Echoing recent government comments, ASIC has urged a new generation of investors to use their own judgment when it comes to financial advice on social media.
July 6, 2021, | AtoZ Markets – The Australian Securities and Investments Commission (ASIC) has warned investors of a rise in scams targeting them.
Speaking directly to an audience of young investors fresh to financial markets, the corporate regulator implored them to be aware of the dangers lurking online.
“We are seeing more pump and dump activity, sometimes called momentum trading, and we need to be really cognizant of that,” ASIC senior manager of retail complex products and investor protection, Somer Taylor told the MarketLit virtual conference on Friday.
The regulator defines “pump and dump” as a scam in which criminals artificially inflate the price of a stock by promoting fake news or positive depictions of a company in order to increase trading and profit by later selling the inflated shares.
“If there is a deliberate attempt to interfere with the fair operation of the market, then ASIC will want to look at that, investigate and potentially take action,” Ms Taylor said.
While “pump and dump” activity has long plagued the local sharemarket, Ms Taylor said it had risen during the pandemic as a wave of new participants entered the market. As many as 400,000 Australians are estimated to have placed their first trade since early 2020.
Social media had exacerbated the trend and presented a “challenge” for the regulator because of the fragmented nature of the medium and scale of information online, she added.
ASIC officials conceded in February their efforts to monitor social media trading chatter were hindered by privacy laws and sometimes impenetrable slang and lingo adopted by young investors.
That came amid the GameStop saga, in which mostly Millennial and Gen Z day traders pushed up the US electronics retailer’s share price to expose an institutional short-seller.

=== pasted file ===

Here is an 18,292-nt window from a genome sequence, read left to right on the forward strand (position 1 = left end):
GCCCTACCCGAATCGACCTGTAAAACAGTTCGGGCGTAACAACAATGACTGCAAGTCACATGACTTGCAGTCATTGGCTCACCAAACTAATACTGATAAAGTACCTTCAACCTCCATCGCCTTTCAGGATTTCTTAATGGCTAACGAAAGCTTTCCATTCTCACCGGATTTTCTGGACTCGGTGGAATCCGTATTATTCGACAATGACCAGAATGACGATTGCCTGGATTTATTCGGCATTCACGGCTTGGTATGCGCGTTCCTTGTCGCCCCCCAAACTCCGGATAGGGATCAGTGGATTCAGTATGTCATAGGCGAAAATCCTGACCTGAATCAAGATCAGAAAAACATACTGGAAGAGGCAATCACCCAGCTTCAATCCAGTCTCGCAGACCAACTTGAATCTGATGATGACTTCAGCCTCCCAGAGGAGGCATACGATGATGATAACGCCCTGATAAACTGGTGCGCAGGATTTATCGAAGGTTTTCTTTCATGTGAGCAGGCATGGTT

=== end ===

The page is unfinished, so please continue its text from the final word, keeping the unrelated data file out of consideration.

The so-called short squeeze attack was coordinated on social media website Reddit but lawyers and regulators have debated whether the incident technically qualified as a “pump and dump” scam.
Ms Taylor said the regulator was concerned that many inexperienced investors could be exposed if a market downturn emerged.
“Equity markets can be very prone to volatility,” Ms Taylor said.
“We would be concerned some retail investors have over-extended themselves and have potentially bought shares at a high price and would see quite a significant drop in the value of those shares if we see a correction.”
Some investors had borrowed funds or engaged in leveraged products and would therefore face “magnified losses”, she warned.
RMIT University senior finance lecturer Angel Zhong told the conference her research had detected a 60% spike in retail trading activity during the pandemic.
Referencing the ancient Chinese saying that “those who know do not tell”, Dr Zhong warned investors to be wary of unlicensed and ill-informed social media commentators.
“Don’t just assume a large number of followers is good. Popularity doesn’t equal credibility,” Dr Zhong said.
“Always raise your eyebrows when a specific company or product is promoted.”
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